Flight Behavior: A Novel Summary & Study Guide

This Study Guide consists of approximately 64 pages of chapter summaries, quotes, character analysis, themes, and more - everything you need to sharpen your knowledge of Flight Behavior: A Novel.
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Flight Behavior: A Novel Summary & Study Guide Description

Flight Behavior: A Novel Summary & Study Guide includes comprehensive information and analysis to help you understand the book. This study guide contains the following sections:

This detailed literature summary also contains Topics for Discussion on Flight Behavior: A Novel by Barbara Kingsolver.

Dellarobia Turnbow was born and raised in Feathertown, Tennessee in the southern Appalachian Mountains, and feels trapped in her rural, mommy life and shotgun marriage. One November day she finally feels ready to throw it all away for an affair with a young telephone repairman. Yet as she climbs the mountain on the back part of the family farm to meet her potential lover, she sees an epic vision of orange covering the trees and flying into the sky across a valley on another ridge. Without her glasses she can't see what it is, but her religious upbringing makes her think it is a sign that she is making a bad decision and she returns home to her husband Cub and young children, Preston and Cordelia.

Dellarobia and Cub share their property with Cub's parents, Hester and Bear. Because of the collapsed economy and terrible weather that ruined the year's hay crop, the farm is failing under an equipment loan. Bear signs a contract with a logging company to clear-cut the mountain where Dellarobia saw the flame-colored phenomenon. Feeling guilty about why she was up there to witness it, Dellarobia circuitously urges Cub and his father to check out the mountain before they strip it in case there is something more valuable than trees up there. The family takes a look and discovers that the trees and mountain are covered in monarch butterflies. In church the following Sunday, Cub testifies to Pastor Bobby Ogle and the congregation that Dellarobia had a "vision" that led them to discover the butterflies.

The small community is divided on whether the butterflies are some kind of gift from God, but Bear is determined to log anyway, desperate for the money so the Turnbows won't lose their entire farm. News of the butterflies slowly spreads, and Dellarobia is unexpectedly visited by an immigrant family from a small town in Mexico where the monarchs used to spend their winters before a recent flood and mudslide that destroyed the entire community. Dellarobia is visited by reporters who want to hear her "miraculous" story, but also by a scientist named Ovid Byron, who has studied the migratory patterns of monarchs for the length of his career, and sees their inexplicable roosting in Tennessee, miles away from their usual routine, as an ominous sign of climate change. The differences in ecology and temperature between Mexico and Tennessee could lead to the death of the monarchs before winter is over, and thus their virtual extinction. Ovid sets up a full lab with assistants to study the butterflies in the Turnbows' barn, but often finds the local narrow-mindedness about science and global warming to be mind-boggling.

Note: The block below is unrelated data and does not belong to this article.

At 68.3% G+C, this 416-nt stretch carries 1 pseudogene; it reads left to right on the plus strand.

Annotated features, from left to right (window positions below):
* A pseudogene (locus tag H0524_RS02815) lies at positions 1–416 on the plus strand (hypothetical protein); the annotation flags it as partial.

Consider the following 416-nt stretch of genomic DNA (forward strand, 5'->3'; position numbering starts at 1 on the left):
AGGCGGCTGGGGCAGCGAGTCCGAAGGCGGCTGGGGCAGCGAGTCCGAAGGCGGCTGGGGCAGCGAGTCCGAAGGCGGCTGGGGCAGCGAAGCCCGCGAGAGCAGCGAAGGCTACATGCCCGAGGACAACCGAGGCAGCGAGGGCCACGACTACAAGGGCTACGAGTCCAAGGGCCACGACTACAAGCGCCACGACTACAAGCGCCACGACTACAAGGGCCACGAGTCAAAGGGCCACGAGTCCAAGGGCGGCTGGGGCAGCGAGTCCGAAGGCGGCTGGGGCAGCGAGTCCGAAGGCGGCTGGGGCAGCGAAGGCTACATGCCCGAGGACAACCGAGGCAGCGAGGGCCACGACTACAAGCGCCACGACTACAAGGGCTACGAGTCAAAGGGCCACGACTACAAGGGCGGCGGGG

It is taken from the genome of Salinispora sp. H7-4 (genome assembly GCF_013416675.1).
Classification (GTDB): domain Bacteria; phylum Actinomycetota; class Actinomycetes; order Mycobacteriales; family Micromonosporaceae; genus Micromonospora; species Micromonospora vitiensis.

After a national news report erroneously claims Dellarobia was saved from suicide by her vision of the butterflies, Dellarobia finds herself becoming uncomfortably famous and wishes to have her privacy back, though she grows closer and more attracted to Ovid as she begins working with him on collecting data for his experiments. Though Hester and Dellarobia don't ordinarily have the best relationship, Hester implores Dellarobia to urge Cub to stand up to Bear about the logging. Hester's deep-rooted faith guides her to continue in the idea that the butterflies came to their property straight from God himself. As Ovid persuades Dellarobia about the reality of climate change, and the risks of flooding and mudslides that logging would bring to their property, Dellarobia readily agrees with her mother-in-law, but Cub is harder to convince about global warming's dangers, particularly to farmers.

The more attracted she becomes to Ovid, the more Dellarobia realizes her marriage to Cub, born of an unplanned high school pregnancy that ended in a miscarriage, is little more than fear of change and newness. Hester reveals she remained distant from Dellarobia because she always assumed she would leave, too smart and ambitious for her son. Though Ovid's wife Juliet arrives and Dellarobia is forced to admit her self-delusion that she could have a future with the scientist, her conviction that her marriage is wrong for both her and Cub remains strong, and she tells him they must separate. With the help of Pastor Bobby and Dellarobia, Hester and Cub convince Bear to grudgingly break his contract with the logging company.

The butterflies come through a strange, mild winter and begin to make movements toward living in their usual (though new) migratory schedule. But after a week of spring-like weather a sudden and deep snowstorm makes Ovid and Dellarobia certain the monarch population is lost. Yet as the world thaws again, Dellarobia witnesses some fraction of the butterflies resuming their flight patterns. The world may be completely different as Dellarobia plans to move off the farm with her children and return to college, but it is more than possible that both she and the butterflies will survive.

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This section contains 807 words
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Flight Behavior: A Novel from Gale. ©2005-2006 Thomson Gale, a part of the Thomson Corporation. All rights reserved.
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